Wicklow teen honoured with top bravery award at Farmleigh ceremony
Awards made for 21 outstanding acts of lifesaving courage
It was a day to remember split-second decisions that forever changed people’s lives. Garda Mark Irwin remembered the moments “like a scene from a movie”, while teenager Brian O’Sullivan vividly recalled seeing a father struggling in the water as he tried to hold up his two children, making him jump in to help without a second thought.
These two were among the 21 people recognised at the National Bravery Awards at Farmleigh House in Dublin yesterday, for their outstanding acts of courage for their life-saving efforts.
Garda Irwin (24), who was only person awarded two bronze medals and certificates of bravery, said the first incident happened he, with Reserve Garda Stephen Corrigan, was in pursuit of a car in Westport on October 28th, 2012.
He stopped the pursuit for safety reasons, but a short time later he found the car sinking in a Knappaghbeg Lake. The vehicle had landed on its roof and the driver was trapped inside. “It was like a scene out of a movie. I was running completely on instinct and adrenaline,” he said. “My training kicked in.”
Garda Irwin and Reserve Garda Corrigan jumped into the lake in freezing temperatures and managed to keep the man conscious until the emergency services arrived 20 minutes later. Reserve Garda Corrigan also received a bronze medal and certificates.
One morning not long after, at 4am, Garda Irwin was on duty with Garda John Boyle. “My uniform was barely dry almost two weeks later when I came upon a car dangling back and forth over the edge of the pier,” he said. A young man had climbed out of the car but had fallen into the sea. Both gardaí rescued the man and Garda Boyle also received a bronze medal.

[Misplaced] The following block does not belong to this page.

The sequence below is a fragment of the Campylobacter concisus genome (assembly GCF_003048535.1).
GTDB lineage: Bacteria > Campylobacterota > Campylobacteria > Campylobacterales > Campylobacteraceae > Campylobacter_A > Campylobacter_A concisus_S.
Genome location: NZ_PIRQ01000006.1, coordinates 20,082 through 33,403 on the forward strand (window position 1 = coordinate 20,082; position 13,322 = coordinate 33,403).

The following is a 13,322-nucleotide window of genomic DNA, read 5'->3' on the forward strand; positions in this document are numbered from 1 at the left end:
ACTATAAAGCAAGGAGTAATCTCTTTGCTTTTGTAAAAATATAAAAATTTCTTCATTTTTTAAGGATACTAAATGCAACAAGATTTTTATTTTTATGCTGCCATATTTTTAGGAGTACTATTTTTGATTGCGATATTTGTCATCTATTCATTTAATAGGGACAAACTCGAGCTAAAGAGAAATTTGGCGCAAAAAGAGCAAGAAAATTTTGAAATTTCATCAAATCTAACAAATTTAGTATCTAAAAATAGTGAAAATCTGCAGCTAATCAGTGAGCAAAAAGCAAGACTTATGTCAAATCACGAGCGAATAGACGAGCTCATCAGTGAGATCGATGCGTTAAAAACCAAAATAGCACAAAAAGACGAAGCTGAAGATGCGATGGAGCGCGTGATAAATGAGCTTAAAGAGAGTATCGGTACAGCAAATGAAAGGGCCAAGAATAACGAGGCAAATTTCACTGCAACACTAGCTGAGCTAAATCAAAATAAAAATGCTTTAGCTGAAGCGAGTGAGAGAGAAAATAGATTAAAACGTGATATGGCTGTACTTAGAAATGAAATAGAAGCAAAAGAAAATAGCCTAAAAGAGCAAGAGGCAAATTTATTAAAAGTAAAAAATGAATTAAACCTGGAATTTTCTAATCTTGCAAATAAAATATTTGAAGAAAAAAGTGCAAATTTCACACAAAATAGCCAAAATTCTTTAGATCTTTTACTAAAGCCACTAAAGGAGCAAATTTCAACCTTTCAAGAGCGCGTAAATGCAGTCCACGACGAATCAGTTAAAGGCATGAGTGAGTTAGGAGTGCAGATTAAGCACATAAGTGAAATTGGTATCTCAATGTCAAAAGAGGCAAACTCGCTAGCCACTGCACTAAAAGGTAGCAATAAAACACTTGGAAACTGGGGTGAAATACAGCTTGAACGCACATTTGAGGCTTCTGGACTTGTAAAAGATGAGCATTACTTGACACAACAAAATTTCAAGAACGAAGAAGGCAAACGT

Brian O’Sullivan (16), from Wicklow town, was awarded the top award of the day – a silver medal – and a certificate. Only two silver medals were handed out this year. During the school summer holidays in July last year, Brian and his friends were cooling down at Wicklow pier.
“I saw a man in the water struggling and I could see his two small children panicking. I thought ‘he needs help’ and to get in there as quickly as possible.”
He held the man’s head above the water as Katie O’Neill, the lifeguard on duty at the time, came to the rescue with a kayak. The man was brought to Tallaght Hospital but he died the following day. The children survived. Ms O’Neill was awarded a certificate for her lifesaving efforts.
Ceann Comhairle Seán Barrett, who presented the awards on behalf of Comhairle na Mire Gaile – the Deeds of Bravery Council – said it was important to recognise those who risked their lives for others. “These people could have sat back and let somebody else do it, but they didn’t,” he said.